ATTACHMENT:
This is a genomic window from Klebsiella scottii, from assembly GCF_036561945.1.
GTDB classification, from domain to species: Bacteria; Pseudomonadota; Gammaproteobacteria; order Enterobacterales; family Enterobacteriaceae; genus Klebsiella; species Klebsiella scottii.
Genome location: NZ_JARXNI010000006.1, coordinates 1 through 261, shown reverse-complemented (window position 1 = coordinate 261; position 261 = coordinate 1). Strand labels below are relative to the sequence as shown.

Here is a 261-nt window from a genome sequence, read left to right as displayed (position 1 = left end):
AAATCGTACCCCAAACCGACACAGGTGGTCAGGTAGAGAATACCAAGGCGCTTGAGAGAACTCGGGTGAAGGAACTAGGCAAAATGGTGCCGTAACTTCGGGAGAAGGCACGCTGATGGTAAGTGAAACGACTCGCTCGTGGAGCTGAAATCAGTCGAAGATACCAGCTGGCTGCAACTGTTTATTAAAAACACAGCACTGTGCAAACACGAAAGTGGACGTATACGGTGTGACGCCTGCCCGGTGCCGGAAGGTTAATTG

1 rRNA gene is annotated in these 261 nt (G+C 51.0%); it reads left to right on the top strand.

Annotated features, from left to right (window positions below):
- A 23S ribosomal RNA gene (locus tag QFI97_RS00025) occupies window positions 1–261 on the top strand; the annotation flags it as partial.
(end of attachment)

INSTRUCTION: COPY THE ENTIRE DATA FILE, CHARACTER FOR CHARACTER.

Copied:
This is a genomic window from Klebsiella scottii, from assembly GCF_036561945.1.
GTDB classification, from domain to species: Bacteria; Pseudomonadota; Gammaproteobacteria; order Enterobacterales; family Enterobacteriaceae; genus Klebsiella; species Klebsiella scottii.
Genome location: NZ_JARXNI010000006.1, coordinates 1 through 261, shown reverse-complemented (window position 1 = coordinate 261; position 261 = coordinate 1). Strand labels below are relative to the sequence as shown.

Here is a 261-nt window from a genome sequence, read left to right as displayed (position 1 = left end):
AAATCGTACCCCAAACCGACACAGGTGGTCAGGTAGAGAATACCAAGGCGCTTGAGAGAACTCGGGTGAAGGAACTAGGCAAAATGGTGCCGTAACTTCGGGAGAAGGCACGCTGATGGTAAGTGAAACGACTCGCTCGTGGAGCTGAAATCAGTCGAAGATACCAGCTGGCTGCAACTGTTTATTAAAAACACAGCACTGTGCAAACACGAAAGTGGACGTATACGGTGTGACGCCTGCCCGGTGCCGGAAGGTTAATTG

1 rRNA gene is annotated in these 261 nt (G+C 51.0%); it reads left to right on the top strand.

Annotated features, from left to right (window positions below):
- A 23S ribosomal RNA gene (locus tag QFI97_RS00025) occupies window positions 1–261 on the top strand; the annotation flags it as partial.